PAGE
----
Most of the 5,000-plus Veterans we’ve interviewed for the “My Life, My Story” project aren’t famous. In fact, when we enter someone’s hospital room to ask if they’d like to participate, we usually know absolutely nothing about them. And we do that on purpose.

We think this approach gives the Veteran free rein to talk about any aspect of their life that they want to share with their health care providers. That freedom creates spontaneity, we think, that leads to better stories.

Second, we like to think we don’t have biases that spill into our interviews. Consider: if you knew that a Veteran had just received a new liver because he was a lifelong alcoholic, would it cloud your perception of how he tells his story? Would you subtly point the interview toward his past struggles with alcoholism? Maybe not. But still, we want the Veteran to decide what to talk about, not us.

Now and again, however, we interview someone whose history is already familiar to us. That was the case with Tom Every, a.k.a. Dr. Evermor, who we interviewed several years before his death in 2020. Dr. Evermor was a well-known artist in the Midwest, known for welding and shaping junkyard castoffs into wild, funny, often-towering sculptures. He’d been featured on TV shows and in magazines and documentaries.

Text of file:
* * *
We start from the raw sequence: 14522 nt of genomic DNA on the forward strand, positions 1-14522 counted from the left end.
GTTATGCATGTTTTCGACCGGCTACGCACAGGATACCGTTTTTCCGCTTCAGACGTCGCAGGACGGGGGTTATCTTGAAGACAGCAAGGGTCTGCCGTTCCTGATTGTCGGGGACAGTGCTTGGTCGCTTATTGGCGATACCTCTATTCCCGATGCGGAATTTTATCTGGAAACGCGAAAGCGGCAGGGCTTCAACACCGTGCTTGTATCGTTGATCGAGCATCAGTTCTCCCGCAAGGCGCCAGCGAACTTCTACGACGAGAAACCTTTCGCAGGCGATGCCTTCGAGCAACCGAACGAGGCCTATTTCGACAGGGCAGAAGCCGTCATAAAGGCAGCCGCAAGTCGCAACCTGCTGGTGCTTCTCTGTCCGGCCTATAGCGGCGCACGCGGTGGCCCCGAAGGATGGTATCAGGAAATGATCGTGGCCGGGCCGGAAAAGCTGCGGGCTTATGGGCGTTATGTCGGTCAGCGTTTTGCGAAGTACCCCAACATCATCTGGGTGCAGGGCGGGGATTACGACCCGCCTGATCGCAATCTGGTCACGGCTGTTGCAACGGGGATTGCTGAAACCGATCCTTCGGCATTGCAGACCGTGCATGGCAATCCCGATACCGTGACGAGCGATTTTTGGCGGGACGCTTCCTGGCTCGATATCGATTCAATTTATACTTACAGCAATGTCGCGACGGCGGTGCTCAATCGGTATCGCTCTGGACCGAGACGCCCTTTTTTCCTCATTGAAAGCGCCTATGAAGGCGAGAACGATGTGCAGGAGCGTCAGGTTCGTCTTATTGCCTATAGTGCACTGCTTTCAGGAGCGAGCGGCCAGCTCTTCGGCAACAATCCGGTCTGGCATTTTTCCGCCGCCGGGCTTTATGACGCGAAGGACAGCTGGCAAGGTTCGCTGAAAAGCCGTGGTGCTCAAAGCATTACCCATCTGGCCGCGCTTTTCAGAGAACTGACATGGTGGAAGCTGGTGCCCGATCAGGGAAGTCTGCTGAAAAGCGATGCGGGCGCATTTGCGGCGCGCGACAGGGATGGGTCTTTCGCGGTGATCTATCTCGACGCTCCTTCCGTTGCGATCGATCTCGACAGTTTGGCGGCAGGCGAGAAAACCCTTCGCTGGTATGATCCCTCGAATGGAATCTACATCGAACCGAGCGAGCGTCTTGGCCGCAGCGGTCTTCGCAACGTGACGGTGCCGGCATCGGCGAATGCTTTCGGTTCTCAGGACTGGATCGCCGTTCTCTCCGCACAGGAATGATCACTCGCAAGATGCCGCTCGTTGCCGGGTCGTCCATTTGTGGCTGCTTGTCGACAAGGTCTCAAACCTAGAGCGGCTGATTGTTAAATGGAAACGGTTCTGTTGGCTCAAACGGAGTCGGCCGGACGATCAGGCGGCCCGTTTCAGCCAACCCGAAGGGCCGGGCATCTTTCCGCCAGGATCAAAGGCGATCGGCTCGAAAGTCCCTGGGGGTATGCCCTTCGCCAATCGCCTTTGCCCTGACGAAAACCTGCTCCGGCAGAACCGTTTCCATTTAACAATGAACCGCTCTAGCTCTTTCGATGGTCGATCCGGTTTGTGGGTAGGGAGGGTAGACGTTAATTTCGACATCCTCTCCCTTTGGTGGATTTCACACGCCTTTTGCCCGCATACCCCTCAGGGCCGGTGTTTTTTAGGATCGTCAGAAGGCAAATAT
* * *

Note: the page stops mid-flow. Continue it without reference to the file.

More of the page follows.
Funny thing, though. His interviewer didn’t know this about him. It wasn’t until Tom revealed his artistic doppelganger that the writer realized who he was talking to. Again, we think that led to a story very different from the typical features you’d read about “Dr. Evermor” in a magazine or newspaper.

For more about Dr. Evermor, check out this website about his sculpture garden in Wisconsin. There were also articles published about him when he passed away in the spring of 2020 that you can read here and here.

Seth Jovaag is a writer, editor and producer for the My Life, My Story project.

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